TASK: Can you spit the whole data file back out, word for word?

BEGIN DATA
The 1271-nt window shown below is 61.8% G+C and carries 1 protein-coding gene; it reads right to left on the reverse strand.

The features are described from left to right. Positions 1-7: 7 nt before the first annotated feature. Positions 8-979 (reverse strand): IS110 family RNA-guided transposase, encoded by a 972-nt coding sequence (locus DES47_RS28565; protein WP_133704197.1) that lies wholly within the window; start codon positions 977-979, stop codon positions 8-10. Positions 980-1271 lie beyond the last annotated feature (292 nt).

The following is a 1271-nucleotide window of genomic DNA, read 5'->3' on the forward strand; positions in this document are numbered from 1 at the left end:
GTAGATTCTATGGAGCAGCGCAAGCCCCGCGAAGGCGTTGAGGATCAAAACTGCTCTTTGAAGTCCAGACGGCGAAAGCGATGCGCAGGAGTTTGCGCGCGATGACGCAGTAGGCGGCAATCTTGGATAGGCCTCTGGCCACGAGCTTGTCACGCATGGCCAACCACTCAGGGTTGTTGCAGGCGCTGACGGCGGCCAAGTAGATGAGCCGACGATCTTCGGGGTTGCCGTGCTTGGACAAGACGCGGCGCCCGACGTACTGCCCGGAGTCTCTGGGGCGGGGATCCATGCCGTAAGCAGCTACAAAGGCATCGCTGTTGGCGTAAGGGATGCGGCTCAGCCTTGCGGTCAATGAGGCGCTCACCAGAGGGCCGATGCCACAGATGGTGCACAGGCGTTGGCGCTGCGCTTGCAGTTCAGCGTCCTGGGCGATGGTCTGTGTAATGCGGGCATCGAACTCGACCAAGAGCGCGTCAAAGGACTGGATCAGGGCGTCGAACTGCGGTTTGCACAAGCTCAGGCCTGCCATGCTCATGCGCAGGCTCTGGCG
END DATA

The 1271-nt window shown below is 61.8% G+C and carries 1 protein-coding gene; it reads right to left on the reverse strand.

The features are described from left to right. Positions 1-7: 7 nt before the first annotated feature. Positions 8-979 (reverse strand): IS110 family RNA-guided transposase, encoded by a 972-nt coding sequence (locus DES47_RS28565; protein WP_133704197.1) that lies wholly within the window; start codon positions 977-979, stop codon positions 8-10. Positions 980-1271 lie beyond the last annotated feature (292 nt).

The following is a 1271-nucleotide window of genomic DNA, read 5'->3' on the forward strand; positions in this document are numbered from 1 at the left end:
GTAGATTCTATGGAGCAGCGCAAGCCCCGCGAAGGCGTTGAGGATCAAAACTGCTCTTTGAAGTCCAGACGGCGAAAGCGATGCGCAGGAGTTTGCGCGCGATGACGCAGTAGGCGGCAATCTTGGATAGGCCTCTGGCCACGAGCTTGTCACGCATGGCCAACCACTCAGGGTTGTTGCAGGCGCTGACGGCGGCCAAGTAGATGAGCCGACGATCTTCGGGGTTGCCGTGCTTGGACAAGACGCGGCGCCCGACGTACTGCCCGGAGTCTCTGGGGCGGGGATCCATGCCGTAAGCAGCTACAAAGGCATCGCTGTTGGCGTAAGGGATGCGGCTCAGCCTTGCGGTCAATGAGGCGCTCACCAGAGGGCCGATGCCACAGATGGTGCACAGGCGTTGGCGCTGCGCTTGCAGTTCAGCGTCCTGGGCGATGGTCTGTGTAATGCGGGCATCGAACTCGACCAAGAGCGCGTCAAAGGACTGGATCAGGGCGTCGAACTGCGGTTTGCACAAGCTCAGGCCTGCCATGCTCATGCGCAGGCTCTGGCG